Where is all the antimatter?
The 'Alpha Magnetic Spectrometer' – an antimatter detector
Everyone knows about matter; after all, that is what the world is made of (or at least a large part of it). Matter, in simple terms, is what can be touched – that is, physical bodies or objects – in contrast to energy or thoughts and ideas. 'Antimatter', on the other hand, sounds rather spectacular, like the stuff of science fiction. In fact, antimatter is no more extraordinary than 'normal' matter. Matter is made up of minute particles – elementary particles – such as positively charged protons and negatively charged electrons. Antimatter consists of the corresponding antiparticles – that is, negatively charged antiprotons and positrons which – as their name suggests – are positively charged. In antimatter, the electrical charges of the elementary particles are thus precisely the reverse of those in normal matter. If our world were to consist completely of antimatter instead of matter, we would not notice any difference!
However, spectacular things happen when matter and antimatter come into contact: they destroy each other – they are 'annihilated', resulting in pure energy. Conversely, particles and antiparticles can be created from energy. This particle creation only occurs under extreme – high-energy or incredibly hot – conditions. Such conditions are created in modern physics laboratories by machines known as particle accelerators (for instance: DESY in Hamburg or CERN in Geneva).
Particle physics as the key to the secrets of matter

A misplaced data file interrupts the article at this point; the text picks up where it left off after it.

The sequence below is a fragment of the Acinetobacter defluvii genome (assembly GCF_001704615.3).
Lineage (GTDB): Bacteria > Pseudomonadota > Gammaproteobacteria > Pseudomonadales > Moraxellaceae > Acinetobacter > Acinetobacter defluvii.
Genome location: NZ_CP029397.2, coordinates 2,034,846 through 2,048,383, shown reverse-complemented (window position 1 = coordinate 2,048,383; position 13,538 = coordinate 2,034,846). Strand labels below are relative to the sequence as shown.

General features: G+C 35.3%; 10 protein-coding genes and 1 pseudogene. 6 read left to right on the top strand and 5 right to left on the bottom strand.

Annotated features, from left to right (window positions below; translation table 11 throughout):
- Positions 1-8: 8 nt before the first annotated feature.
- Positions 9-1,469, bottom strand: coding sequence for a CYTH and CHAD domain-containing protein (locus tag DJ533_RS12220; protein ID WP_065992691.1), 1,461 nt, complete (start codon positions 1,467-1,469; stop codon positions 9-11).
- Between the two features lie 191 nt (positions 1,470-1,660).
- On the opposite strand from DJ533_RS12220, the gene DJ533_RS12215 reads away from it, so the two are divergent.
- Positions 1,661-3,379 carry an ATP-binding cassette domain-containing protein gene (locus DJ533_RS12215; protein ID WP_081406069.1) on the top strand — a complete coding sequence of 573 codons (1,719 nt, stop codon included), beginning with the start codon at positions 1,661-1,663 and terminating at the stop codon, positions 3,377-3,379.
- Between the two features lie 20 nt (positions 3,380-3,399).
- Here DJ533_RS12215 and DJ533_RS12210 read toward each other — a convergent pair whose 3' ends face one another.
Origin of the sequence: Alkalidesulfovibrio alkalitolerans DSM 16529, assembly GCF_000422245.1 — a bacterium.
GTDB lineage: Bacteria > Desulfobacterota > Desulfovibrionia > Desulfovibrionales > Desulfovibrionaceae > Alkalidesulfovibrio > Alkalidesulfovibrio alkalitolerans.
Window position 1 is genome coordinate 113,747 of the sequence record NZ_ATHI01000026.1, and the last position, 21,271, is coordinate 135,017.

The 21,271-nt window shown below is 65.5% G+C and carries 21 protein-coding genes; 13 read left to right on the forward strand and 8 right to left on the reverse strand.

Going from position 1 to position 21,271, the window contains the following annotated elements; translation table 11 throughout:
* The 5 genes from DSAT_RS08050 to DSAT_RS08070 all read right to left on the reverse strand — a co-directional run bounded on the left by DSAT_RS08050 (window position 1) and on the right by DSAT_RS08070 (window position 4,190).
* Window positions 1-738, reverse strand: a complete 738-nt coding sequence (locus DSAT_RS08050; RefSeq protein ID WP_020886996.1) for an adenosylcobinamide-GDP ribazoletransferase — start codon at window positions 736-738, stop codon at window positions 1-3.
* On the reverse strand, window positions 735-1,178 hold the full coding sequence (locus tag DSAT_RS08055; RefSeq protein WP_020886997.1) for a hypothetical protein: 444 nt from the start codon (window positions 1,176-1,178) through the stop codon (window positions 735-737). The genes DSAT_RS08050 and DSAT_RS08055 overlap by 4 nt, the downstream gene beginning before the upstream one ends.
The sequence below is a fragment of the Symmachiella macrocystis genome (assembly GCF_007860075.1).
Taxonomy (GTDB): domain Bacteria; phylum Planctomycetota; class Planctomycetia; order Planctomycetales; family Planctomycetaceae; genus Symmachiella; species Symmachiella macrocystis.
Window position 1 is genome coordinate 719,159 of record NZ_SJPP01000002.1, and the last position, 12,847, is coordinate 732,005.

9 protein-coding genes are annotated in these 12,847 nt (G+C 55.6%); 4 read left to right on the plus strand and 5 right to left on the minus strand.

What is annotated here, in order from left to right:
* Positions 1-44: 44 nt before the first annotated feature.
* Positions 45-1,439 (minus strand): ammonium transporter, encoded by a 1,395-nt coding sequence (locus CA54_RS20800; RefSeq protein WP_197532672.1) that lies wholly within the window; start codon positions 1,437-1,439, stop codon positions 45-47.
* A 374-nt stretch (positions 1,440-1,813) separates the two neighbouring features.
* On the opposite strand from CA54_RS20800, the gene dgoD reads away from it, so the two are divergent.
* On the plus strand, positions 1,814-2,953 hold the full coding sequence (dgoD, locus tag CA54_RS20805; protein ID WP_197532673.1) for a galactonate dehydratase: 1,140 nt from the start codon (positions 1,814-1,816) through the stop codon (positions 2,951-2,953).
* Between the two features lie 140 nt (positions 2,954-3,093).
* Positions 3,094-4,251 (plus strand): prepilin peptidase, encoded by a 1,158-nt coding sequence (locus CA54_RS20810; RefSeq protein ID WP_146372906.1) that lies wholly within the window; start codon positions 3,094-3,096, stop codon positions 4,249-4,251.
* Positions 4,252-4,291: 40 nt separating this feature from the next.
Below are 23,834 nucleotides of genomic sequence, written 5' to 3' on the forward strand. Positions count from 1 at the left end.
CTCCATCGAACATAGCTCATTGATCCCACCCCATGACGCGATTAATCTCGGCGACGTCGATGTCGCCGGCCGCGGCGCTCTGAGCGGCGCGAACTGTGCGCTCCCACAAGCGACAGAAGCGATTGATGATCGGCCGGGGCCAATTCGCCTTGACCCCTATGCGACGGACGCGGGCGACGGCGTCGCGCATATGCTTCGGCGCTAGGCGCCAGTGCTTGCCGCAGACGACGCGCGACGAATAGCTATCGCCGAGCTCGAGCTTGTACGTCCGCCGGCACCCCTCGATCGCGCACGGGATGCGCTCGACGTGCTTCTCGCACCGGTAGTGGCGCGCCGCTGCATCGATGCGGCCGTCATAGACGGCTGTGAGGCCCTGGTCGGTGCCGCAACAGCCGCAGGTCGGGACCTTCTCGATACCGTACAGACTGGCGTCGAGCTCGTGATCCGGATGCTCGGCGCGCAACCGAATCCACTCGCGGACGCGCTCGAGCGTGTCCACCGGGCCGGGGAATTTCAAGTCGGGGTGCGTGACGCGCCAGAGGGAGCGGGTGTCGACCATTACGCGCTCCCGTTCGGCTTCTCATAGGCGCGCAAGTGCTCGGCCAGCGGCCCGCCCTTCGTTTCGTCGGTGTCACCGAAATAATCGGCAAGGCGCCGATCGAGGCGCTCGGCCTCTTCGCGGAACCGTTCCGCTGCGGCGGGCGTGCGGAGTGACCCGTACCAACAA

In the early stages of the universe, in the first fractions of a second after the Big Bang, such conditions also prevailed. High-energy radiation was transformed into particles and antiparticles, each in the same quantities. When particle-antiparticle pairs collided, they turned back into radiation and so on – back and forth. This continued until the expansion of the universe led to a fall in temperature and thus the energy of the radiation. As soon as one second after the Big Bang, the temperature had fallen low enough that particles were no longer being created from radiation. But particles and antiparticles could and can continue to be annihilated when they collide.
If it is true, however, that matter and antimatter were created in precisely the same quantities, a problem arises. Why have matter and antimatter not eliminated each other completely? Why is there any matter left at all? Put another way; where is all the antimatter? Today’s universe does not appear to consist of anything but matter. Has there been a spatial separation of matter and antimatter? Are there perhaps far-distant stars and galaxies which consist entirely of antimatter? No evidence of this has been found so far.
Perhaps the 'Alpha Magnetic Spectrometer' (AMS), which can detect antimatter with great precision, can help to answer this question. It is currently being built with German involvement and will be mounted on the International Space Station (ISS) next year.